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MADRID, Community of Madrid (AFP) – Spanish fishing boats will be allowed to return to disputed waters off Gibraltar but a controversial concrete reef will remain, the British outpost's political chief said in an interview published Friday.
Chief Minister Fabian Picardo said he planned to allow the 59 fishing boats operating in the area from the neighbouring Spanish ports of La Linea and Algeciras to return to their traditional fishing grounds near the "Rock".
"I will propose to parliament that it introduce a reform to the legislation so that the 59 boats can return to fishing on the basis of their traditional practice," he told Spanish daily El Mundo.
Gibraltar bars fishing with nets but Spanish fishermen had been exempted under a 1999 agreement that Picardo's government scrapped early last year.
Last month, Gibraltar dropped 70 concrete blocks into the disputed waters to create an artificial reef, saying it wanted to protect marine life but igniting a furious row with Spain.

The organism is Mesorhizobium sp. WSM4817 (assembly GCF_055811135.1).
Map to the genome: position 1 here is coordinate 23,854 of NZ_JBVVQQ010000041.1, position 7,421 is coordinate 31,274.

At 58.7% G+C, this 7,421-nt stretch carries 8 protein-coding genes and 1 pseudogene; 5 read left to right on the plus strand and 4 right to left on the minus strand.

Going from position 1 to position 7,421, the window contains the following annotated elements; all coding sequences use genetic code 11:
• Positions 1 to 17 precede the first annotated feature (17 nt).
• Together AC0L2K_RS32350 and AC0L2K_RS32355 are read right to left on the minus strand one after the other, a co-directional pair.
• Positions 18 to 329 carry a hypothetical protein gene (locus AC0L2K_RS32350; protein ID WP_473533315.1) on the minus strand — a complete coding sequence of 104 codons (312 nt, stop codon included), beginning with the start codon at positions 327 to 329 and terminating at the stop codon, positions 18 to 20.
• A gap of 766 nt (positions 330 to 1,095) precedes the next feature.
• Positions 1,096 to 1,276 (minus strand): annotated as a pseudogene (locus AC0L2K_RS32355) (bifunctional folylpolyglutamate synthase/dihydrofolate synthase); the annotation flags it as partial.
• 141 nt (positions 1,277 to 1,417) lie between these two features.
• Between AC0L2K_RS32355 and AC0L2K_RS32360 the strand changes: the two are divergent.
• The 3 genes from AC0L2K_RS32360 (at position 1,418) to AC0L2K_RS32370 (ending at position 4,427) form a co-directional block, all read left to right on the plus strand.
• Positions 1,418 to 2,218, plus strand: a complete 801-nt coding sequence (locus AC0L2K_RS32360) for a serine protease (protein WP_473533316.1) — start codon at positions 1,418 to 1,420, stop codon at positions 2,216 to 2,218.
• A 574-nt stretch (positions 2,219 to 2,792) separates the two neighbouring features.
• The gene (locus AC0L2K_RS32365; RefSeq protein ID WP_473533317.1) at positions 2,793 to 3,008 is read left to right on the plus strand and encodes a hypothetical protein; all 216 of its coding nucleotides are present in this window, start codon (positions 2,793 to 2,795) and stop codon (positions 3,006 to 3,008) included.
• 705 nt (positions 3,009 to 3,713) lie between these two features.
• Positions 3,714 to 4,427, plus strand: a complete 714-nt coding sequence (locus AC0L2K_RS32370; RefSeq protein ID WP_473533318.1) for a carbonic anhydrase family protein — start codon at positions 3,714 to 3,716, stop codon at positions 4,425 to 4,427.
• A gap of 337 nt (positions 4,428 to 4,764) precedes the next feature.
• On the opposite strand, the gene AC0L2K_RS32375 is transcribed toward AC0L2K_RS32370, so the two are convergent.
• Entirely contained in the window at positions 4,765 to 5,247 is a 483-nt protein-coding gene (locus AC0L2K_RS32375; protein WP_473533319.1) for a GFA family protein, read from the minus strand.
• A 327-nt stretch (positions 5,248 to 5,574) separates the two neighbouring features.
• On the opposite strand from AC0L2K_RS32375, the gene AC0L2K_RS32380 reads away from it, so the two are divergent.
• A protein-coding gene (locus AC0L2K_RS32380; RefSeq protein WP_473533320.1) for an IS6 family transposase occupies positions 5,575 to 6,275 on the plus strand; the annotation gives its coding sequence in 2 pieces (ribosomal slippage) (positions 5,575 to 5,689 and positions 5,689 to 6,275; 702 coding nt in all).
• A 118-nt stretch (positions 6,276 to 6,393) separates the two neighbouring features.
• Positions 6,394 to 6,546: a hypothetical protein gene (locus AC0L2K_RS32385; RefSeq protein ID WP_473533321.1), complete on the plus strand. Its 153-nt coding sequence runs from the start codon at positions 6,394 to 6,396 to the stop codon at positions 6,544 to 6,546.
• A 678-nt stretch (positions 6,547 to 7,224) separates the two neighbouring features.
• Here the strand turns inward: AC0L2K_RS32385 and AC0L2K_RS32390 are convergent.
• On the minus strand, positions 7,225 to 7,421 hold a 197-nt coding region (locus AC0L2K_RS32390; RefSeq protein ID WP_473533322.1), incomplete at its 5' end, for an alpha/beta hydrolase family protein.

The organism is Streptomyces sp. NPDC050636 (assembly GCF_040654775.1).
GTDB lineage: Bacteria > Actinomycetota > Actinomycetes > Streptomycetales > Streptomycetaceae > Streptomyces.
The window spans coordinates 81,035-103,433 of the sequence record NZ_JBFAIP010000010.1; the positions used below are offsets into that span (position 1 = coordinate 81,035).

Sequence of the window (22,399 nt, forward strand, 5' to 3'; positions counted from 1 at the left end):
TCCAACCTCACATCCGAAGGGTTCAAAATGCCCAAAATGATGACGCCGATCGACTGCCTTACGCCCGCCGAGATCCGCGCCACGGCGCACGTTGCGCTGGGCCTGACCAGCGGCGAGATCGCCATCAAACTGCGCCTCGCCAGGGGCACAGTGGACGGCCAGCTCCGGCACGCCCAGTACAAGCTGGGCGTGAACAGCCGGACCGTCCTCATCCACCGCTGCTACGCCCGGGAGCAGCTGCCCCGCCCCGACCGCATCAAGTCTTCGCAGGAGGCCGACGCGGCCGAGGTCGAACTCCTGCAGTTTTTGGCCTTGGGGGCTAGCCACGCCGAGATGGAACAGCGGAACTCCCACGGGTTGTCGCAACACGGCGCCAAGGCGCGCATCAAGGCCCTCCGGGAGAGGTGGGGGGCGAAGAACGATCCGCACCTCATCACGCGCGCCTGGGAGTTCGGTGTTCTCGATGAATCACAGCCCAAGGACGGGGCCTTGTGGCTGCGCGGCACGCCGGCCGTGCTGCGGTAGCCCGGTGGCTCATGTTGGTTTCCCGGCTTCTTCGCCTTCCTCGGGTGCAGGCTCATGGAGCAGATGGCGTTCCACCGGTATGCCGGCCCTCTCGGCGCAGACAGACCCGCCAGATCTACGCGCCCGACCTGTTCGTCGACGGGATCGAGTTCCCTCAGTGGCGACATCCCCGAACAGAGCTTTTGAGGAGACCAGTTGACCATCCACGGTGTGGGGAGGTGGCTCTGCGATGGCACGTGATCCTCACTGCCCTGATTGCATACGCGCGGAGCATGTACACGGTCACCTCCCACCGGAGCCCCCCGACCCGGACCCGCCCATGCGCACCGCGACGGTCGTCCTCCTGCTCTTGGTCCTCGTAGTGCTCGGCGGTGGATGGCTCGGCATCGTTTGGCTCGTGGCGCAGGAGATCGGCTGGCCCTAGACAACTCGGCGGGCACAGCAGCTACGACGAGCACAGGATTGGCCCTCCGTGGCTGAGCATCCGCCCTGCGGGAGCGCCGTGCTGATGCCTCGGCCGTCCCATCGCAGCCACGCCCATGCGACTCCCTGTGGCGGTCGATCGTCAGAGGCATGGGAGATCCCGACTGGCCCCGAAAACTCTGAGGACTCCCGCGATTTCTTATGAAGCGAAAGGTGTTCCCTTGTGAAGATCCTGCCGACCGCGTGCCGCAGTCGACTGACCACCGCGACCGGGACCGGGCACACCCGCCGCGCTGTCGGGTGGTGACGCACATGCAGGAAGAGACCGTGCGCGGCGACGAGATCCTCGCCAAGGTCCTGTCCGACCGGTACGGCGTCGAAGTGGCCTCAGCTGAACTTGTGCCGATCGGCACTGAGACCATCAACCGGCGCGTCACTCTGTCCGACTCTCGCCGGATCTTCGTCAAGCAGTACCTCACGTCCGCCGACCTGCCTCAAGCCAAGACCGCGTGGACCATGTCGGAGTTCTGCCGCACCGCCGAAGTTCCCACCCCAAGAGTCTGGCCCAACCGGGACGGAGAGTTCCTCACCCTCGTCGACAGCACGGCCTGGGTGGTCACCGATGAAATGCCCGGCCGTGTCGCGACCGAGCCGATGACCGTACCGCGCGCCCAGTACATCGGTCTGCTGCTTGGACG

Spain demands Gibraltar remove the reef, protesting that it prevents its fishermen from operating in waters over which Madrid, too, claims sovereignty.
But the concrete blocks will remain, said the chief minister of the British-held territory, which measures just 6.8 square kilometres (2.6 square miles) and is home to about 30,000 people.
"We have determined that there is no reason to move the blocks because we are not doing anything that really affects these fishermen's ability to fish," he said.
Spanish police released a video to the media showing its divers inspecting the blocks of concrete on the seabed.
Picardo said his fishing proposal was a response to the mayor of La Linea, who had asked him for an act of good faith, and not a retreat in the face of pressure from Spain.
Since the dispute erupted, Spain has imposed strict checks at the border with Gibraltar, creating hours-long queues. Spain says it is cracking down on smuggling but Britain accuses it of retaliating over the reef.
The European Commission has said it will send observers to the border at the invitation of both Madrid and London.
The small self-governing enclave of Gibraltar, strategically placed at the mouth of the Mediterranean on Spain's southern tip, was ceded to Britain under a 1713 treaty, but Madrid has long argued that it should be returned to Spanish sovereignty.
London says it will not do so against the wishes of Gibraltarians, who are staunchly pro-British.